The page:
'The what?' Bertie gaped.
'Watches!' The gun was waved in his face. 'Both of them! Give them here.'
Bertie's uncooperative fingers fumbled with his watch chain. It was a gold watch; a memento from his father. It was inscribed with his parents' wedding date. Bertie was ashamed to realise he didn't care. He handed the thing over without a second thought.
'And the other chap's.'
He pried the pocket watch from Jeeves' hand and unhooked it from its chain with shaking fingers. 'I'm sorry, Jeeves. Lord, I'm sorry,' he whispered.
For one moment, Jeeves opened his eyes again. His lips parted, but no words came out.
The trinket was ripped from Bertie's hands the moment he had it free. Then the gunman shoved the items in his trouser pocket, gave a small, unfathomable bow, and disappeared into the street. Bertie was left in the dark alley, kneeling beside Jeeves, his heart racing in his chest.
Snap out of it, Wooster! he told himself sternly. He dashed a hand across his wet eyes and then tore his suit coat from his shoulders. Jeeves was in dire need of help, and he couldn't just sit there like a gaping goldfish and let his man down. He balled the coat in his hands and pressed it to the wound in Jeeves' side to staunch the flow of blood. Pressure, that's what was needed. Bertie vaguely remembered such a tactic from one of his murder mysteries.
'S-sir,' Jeeves said quietly, his glassy eyes wandering over Bertie's face.
'Stay awake, Jeeves. Keep your eyes open,' Bertie ordered, not knowing if keeping one's eyes open would do any good in this kind of situation; he only knew it would make him feel better if Jeeves was awake and with him. 'It's going to be all right.'
'Not the blue stripe, sir,' Jeeves whispered. His hands came up to lay atop Bertie's on the bundled suit coat. His eyes fell shut once more, fluttering with the effort to remain open and losing the battle. 'It will be ruined...'
'I don't give a damn about the blue stripe!' Bertie cried, keeping a firm hold on his makeshift bandage. From the edge of his vision, he saw a few shapes of what must have been passersby, and he remembered that this was the proper time to call for help. So he screamed his head off, and two stalwart-looking fellows came running. One was wearing a postman's uniform, so Bertie guessed he might be a postman. The other looked like a window-washer, clothed in dingy coveralls.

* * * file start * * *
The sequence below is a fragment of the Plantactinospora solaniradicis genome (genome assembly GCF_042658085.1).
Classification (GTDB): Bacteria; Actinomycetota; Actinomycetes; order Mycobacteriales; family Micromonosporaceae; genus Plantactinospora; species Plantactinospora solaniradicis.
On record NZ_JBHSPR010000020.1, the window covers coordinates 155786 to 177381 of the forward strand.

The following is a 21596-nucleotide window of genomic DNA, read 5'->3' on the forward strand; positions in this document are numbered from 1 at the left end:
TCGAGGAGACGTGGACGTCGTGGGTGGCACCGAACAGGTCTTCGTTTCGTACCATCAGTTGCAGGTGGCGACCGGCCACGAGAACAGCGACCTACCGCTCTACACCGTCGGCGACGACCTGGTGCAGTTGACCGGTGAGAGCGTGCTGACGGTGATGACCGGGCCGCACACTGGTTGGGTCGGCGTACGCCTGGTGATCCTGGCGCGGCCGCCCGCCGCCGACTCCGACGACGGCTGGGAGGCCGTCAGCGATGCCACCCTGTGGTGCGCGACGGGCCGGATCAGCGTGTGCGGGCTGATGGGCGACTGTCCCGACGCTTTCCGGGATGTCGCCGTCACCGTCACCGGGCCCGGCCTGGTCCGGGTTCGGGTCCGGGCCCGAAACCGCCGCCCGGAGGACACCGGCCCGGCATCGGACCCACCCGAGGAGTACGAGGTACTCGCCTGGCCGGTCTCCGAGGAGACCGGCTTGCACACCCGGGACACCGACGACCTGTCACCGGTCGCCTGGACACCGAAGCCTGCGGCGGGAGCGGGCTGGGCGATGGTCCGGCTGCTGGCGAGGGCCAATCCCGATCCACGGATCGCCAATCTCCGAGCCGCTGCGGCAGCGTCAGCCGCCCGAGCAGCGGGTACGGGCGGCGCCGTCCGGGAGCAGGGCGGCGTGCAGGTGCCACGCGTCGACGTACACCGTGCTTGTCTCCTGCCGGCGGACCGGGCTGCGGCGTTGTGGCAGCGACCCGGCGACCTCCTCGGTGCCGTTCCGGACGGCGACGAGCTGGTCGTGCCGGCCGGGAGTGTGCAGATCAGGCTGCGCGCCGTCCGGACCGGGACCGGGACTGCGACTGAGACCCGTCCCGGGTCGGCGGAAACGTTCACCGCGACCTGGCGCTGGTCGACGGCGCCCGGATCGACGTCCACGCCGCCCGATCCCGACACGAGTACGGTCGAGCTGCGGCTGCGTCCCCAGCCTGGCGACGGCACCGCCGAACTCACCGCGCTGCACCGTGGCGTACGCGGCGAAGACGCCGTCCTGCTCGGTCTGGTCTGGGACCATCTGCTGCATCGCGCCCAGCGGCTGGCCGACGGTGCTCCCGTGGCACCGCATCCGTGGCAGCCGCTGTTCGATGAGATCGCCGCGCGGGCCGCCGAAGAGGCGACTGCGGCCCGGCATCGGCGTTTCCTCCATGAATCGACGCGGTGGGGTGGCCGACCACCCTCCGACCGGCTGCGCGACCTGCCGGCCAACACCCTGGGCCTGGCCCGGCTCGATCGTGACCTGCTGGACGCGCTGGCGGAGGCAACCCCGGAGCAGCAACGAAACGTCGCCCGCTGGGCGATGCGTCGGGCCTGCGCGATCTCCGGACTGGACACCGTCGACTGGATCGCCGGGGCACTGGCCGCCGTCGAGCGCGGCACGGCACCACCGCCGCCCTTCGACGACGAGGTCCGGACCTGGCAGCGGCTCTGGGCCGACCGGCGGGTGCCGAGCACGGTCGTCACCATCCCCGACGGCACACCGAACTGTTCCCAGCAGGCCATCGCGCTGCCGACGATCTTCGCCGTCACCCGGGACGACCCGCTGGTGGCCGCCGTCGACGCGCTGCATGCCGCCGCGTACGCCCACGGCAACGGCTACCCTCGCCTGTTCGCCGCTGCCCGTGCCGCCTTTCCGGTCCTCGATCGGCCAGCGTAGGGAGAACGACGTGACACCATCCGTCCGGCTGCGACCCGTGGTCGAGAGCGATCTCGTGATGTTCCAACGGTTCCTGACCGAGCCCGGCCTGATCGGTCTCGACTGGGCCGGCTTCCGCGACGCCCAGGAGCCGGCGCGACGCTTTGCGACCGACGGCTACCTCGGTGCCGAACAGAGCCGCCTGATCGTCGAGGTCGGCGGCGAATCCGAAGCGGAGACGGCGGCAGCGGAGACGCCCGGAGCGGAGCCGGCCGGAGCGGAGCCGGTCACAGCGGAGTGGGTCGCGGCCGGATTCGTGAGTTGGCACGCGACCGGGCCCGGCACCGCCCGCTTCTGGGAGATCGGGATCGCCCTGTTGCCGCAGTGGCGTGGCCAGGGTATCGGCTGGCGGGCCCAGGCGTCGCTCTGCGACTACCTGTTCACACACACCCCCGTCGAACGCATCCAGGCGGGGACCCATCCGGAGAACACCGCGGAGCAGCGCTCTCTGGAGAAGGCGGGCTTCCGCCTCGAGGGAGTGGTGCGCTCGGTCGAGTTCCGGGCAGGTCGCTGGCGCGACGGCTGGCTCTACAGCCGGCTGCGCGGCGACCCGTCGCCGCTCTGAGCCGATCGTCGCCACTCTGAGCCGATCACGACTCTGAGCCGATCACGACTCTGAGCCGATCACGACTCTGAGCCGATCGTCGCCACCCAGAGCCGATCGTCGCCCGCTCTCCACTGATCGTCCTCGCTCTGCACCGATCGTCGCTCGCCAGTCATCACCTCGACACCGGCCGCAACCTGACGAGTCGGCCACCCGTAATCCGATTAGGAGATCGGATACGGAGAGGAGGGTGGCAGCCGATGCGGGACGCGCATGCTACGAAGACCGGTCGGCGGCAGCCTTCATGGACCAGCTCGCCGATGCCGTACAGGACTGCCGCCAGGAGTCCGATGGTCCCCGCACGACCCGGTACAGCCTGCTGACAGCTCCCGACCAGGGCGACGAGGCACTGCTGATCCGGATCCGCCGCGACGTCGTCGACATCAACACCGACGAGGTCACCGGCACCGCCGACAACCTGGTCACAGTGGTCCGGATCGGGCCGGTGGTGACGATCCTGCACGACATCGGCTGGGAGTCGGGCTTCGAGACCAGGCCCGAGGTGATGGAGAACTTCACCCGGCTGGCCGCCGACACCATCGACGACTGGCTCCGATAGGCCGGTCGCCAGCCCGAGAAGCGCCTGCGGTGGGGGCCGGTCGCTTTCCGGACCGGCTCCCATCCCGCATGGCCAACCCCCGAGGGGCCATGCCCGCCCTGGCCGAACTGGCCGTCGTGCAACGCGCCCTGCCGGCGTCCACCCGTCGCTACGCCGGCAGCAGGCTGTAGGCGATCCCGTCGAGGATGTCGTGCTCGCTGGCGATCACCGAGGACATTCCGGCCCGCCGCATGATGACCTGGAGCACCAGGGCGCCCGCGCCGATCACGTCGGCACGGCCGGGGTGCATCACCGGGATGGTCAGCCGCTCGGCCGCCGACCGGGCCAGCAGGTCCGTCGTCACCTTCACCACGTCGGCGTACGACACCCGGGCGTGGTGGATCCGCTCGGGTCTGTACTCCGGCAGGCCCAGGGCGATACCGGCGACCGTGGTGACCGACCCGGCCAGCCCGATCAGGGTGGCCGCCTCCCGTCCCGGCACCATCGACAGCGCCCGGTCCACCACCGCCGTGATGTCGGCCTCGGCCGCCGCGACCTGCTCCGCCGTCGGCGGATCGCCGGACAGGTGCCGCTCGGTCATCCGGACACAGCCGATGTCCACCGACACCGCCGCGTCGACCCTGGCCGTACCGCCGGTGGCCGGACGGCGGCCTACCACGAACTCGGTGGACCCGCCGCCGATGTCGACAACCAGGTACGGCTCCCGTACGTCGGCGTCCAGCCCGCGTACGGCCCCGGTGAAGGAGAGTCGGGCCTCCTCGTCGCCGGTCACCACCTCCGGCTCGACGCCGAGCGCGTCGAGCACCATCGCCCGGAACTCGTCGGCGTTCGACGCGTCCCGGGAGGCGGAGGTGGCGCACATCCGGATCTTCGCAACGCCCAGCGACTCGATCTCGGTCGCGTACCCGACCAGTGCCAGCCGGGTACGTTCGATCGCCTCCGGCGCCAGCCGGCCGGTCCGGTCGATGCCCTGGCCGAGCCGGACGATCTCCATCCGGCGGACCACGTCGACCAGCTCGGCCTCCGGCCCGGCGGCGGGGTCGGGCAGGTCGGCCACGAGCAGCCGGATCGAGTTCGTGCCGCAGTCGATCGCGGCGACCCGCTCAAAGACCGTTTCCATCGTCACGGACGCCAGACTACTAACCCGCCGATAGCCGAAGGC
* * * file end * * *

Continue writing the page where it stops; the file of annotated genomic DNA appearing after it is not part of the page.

For the rest of his days, Bertie promised himself, he would never say an unkind word about either postmen or window-washers.
'He's been shot,' Bertie said, or at least he think he said, as the men approached with helping hands outstretched. He could have been babbling in Bantu for all the sense he seemed to be making.
'Calm down, lad,' the postman said. 'He needs a doctor.'
'Dr Hollis has a surgery four blocks down,' the maybe-window-washer suggested.
'Too far. Is there a place nearby we can carry him, lad?'
Bertie stared down at his hands, now jumbled with Jeeves', on top of the pinstriped coat. It was becoming soaked with blood, sodden and heavy with it. It squelched from between his fingers.
'Hey!' The postman shook Bertie by the shoulder.
'Er, yes. Yes, my flat is around the corner. Berkeley Mansions,' Bertie finally answered. A small crowd seemed to be gathering now at the mouth of the alley, and the postman put them all to good use.
'You!' he directed a small boy. 'Run to Dr Hollis and tell him to come to— The number, lad, the number!'
'Six-A,' Bertie said.
'To six-A, Berkeley Mansions.' The boy scampered off. 'And you!' The postman pointed to someone else milling in the crowd. 'Find a bloody policeman!'
'Let's lift on three, shall we?' The window-washer grabbed Jeeves' legs, and the postman took his arms.
'Please be careful,' Bertie said. 'Please.'
'No worries, lad. You just keep holding that over the bleeding and don't let up. Ready? One, two...'
There followed a flurry of activity, the carrying of Jeeves' limp body, the parting of the crowd and the cries of women at the sight of the blood on the ground. Bertie kept pace with the two workmen, keeping his coat clasped over the bullet hole, feeling Jeeves' limp hands fall away from his to hang in the air. He dared a glance at Jeeves' face. His eyes were closed. Outside of this insane scene, with all these people and all this shouting, Bertie might have believed he was sleeping peacefully.
'Don't worry, Jeeves,' he murmured, more to himself than anything. 'It's going to be all right.' Though he had no idea if this was the truth.